Republican Proposal Paves the Way for Cryptocurrency Exchanges to Trade Digital Securities and Commodities, But Democrats Support Remains Uncertain

New legislation seeks to provide clarity and oversight in the cryptocurrency industry, but partisan divide could impact its progress.

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Cryptocurrency exchanges may get a clear path to registration with the US Securities and Exchange Commission (SEC) so they can trade digital securities, commodities and fixed currencies all in one place, according to a proposal by the Republican chairs of both House committees trying to craft a bill.

In the most significant cryptocurrency oversight proposal Congress has come up with this year, the proposed legislation would control many frameworks sought by the digital asset sector.

However, the draft legislation – released last Friday by leaders of the House Financial Services Committee and House Agriculture Committee – has yet to receive Democratic support and comes with caveats, including the SEC’s ongoing rulemaking authority in determining which assets are securities and will remain under its authority.

Republican Proposal Paves the Way for Cryptocurrency Exchanges to Trade Digital Securities and Commodities, But Democrats Support Remains Uncertain

How they will distinguish which are securities or commodities

On the most critical question – how to distinguish what is a commodity and what is a movable asset – the “discussion draft” notes that any of the regulated cryptocurrency companies that handle tokens or cryptocurrency can claim that the assets are commodities, but must explain in detail how they operate and demonstrate that they are truly decentralized, certifying that no one person runs the project or controls more than 20% of the assets.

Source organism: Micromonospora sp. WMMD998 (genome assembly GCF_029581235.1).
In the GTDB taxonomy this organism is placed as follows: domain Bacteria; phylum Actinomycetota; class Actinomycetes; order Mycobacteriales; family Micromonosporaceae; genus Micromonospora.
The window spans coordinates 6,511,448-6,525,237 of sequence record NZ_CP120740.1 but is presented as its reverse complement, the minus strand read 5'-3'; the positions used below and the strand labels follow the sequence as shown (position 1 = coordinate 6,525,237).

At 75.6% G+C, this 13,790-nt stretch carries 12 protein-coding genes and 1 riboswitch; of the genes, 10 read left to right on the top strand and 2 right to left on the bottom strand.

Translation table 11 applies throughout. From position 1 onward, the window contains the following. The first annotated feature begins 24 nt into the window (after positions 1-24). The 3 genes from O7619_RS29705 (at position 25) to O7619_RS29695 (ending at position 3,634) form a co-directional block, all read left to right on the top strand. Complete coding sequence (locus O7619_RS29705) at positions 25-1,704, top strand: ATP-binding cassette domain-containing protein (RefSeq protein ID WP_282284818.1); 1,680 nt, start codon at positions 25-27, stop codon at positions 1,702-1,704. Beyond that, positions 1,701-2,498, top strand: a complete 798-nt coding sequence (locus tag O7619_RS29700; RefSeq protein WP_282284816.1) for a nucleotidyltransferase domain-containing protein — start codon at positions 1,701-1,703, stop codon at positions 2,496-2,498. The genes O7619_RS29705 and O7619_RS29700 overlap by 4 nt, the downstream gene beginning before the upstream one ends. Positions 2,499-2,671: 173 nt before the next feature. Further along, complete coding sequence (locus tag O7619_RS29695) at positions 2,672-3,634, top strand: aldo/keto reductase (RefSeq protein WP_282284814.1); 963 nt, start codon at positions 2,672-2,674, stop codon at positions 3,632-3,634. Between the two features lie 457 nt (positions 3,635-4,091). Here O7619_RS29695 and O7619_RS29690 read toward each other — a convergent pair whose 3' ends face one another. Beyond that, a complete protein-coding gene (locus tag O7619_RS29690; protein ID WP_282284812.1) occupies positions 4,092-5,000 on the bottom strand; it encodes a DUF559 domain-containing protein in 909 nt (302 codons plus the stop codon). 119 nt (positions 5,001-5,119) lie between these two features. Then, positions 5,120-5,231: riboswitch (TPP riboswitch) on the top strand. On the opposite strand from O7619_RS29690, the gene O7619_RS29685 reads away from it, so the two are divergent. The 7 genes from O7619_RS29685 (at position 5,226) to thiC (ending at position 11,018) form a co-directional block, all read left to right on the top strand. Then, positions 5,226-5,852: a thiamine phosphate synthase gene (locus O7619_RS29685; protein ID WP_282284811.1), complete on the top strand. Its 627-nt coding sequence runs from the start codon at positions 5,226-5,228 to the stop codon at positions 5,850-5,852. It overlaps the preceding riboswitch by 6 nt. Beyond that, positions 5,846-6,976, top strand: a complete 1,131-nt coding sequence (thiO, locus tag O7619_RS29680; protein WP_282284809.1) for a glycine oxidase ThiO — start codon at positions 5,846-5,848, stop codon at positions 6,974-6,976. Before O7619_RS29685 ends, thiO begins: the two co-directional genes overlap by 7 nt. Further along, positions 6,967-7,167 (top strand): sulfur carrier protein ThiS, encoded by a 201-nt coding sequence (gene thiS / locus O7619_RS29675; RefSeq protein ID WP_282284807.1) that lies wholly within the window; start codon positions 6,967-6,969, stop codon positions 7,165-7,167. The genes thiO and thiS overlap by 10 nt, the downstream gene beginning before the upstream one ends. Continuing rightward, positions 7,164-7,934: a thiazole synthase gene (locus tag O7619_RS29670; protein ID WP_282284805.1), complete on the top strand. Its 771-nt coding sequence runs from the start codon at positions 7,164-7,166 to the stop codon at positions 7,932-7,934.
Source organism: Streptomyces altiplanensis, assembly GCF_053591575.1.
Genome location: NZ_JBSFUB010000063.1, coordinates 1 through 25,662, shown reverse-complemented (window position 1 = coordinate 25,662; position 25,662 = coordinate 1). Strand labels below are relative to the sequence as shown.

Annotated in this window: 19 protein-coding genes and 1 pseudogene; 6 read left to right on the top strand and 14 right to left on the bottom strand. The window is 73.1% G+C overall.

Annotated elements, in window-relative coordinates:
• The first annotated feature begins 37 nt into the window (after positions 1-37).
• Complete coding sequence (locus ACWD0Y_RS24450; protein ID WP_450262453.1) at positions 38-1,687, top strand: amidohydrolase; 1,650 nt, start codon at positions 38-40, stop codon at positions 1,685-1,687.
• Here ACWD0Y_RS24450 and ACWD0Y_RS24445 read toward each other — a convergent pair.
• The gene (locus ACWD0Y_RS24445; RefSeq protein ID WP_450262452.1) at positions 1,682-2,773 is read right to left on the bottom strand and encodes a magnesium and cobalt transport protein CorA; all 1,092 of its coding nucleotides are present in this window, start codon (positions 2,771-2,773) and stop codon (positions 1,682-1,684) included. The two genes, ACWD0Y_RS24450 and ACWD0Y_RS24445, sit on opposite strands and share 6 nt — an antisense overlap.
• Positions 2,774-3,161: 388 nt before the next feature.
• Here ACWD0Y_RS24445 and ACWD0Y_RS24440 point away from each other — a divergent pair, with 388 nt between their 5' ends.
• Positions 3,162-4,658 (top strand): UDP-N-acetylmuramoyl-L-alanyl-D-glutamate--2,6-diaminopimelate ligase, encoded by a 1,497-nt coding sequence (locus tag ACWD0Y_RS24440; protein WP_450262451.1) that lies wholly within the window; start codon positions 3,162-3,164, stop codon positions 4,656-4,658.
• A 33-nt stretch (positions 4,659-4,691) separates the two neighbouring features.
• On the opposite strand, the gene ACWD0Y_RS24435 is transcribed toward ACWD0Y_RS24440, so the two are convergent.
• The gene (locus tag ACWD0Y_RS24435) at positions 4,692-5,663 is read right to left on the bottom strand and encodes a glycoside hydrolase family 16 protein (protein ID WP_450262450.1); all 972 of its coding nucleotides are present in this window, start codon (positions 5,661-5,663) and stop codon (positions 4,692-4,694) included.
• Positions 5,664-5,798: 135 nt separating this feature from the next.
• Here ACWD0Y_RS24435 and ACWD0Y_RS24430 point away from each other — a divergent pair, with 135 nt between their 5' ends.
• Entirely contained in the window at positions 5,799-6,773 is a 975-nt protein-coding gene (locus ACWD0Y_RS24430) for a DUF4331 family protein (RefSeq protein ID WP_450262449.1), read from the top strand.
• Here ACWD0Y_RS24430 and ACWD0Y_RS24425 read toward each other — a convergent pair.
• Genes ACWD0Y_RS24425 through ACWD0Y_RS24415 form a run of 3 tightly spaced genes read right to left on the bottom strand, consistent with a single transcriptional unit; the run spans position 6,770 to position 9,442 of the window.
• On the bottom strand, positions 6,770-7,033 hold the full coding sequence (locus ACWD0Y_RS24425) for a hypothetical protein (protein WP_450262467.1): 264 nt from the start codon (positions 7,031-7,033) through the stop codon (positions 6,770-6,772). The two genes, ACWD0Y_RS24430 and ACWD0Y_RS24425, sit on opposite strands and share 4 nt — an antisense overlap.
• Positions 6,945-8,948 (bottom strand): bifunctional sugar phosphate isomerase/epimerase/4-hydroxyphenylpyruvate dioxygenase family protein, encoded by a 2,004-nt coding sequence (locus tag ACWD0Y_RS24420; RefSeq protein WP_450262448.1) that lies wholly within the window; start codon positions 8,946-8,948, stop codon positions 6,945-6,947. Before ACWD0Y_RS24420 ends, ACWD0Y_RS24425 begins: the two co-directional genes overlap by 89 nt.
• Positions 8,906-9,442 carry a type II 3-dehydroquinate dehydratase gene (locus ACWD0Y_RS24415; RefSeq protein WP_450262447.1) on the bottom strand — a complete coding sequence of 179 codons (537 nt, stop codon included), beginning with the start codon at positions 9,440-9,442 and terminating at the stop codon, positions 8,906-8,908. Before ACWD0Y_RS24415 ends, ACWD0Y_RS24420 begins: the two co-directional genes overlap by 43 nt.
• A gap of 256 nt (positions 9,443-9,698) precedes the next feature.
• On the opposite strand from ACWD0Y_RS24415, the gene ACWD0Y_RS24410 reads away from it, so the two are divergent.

And the SEC can challenge this claim if it can provide a “detailed analysis” that demonstrates that the asset is within its jurisdiction.

However, for some cryptocurrency platforms the categorization of each asset could be less important because a cryptocurrency exchange once registered with the SEC – designated as an alternative trading system (ATS) – will have the ability to create trades in both stablecoins and commodities.

Thus, these platforms would potentially handle all of a cryptocurrency investor’s trades in one place, as long as they also register with the US Commodity Futures Trading Commission (CFTC).

The role of the CFTC

For the CFTC, the draft law would create a new category of registered entities: a digital commodity exchange where certified cryptocurrency products would be traded.

The new exchanges would have to comply with the usual company protections – including full segregation of customer assets – and ensure that they are not vulnerable to market manipulation.

And the agency would have new authority to directly trade cryptocurrency commodities, which was also a feature of other bills considered by Congress last year.

As is currently the status quo in the US, both the SEC and the CFTC have waged an enforcement battle against cryptocurrency companies, including some of the largest trading platforms, and any cryptocurrency-related rulemaking efforts at the SEC have moved toward dramatically limiting cryptocurrency’s ties to traditional financial systems.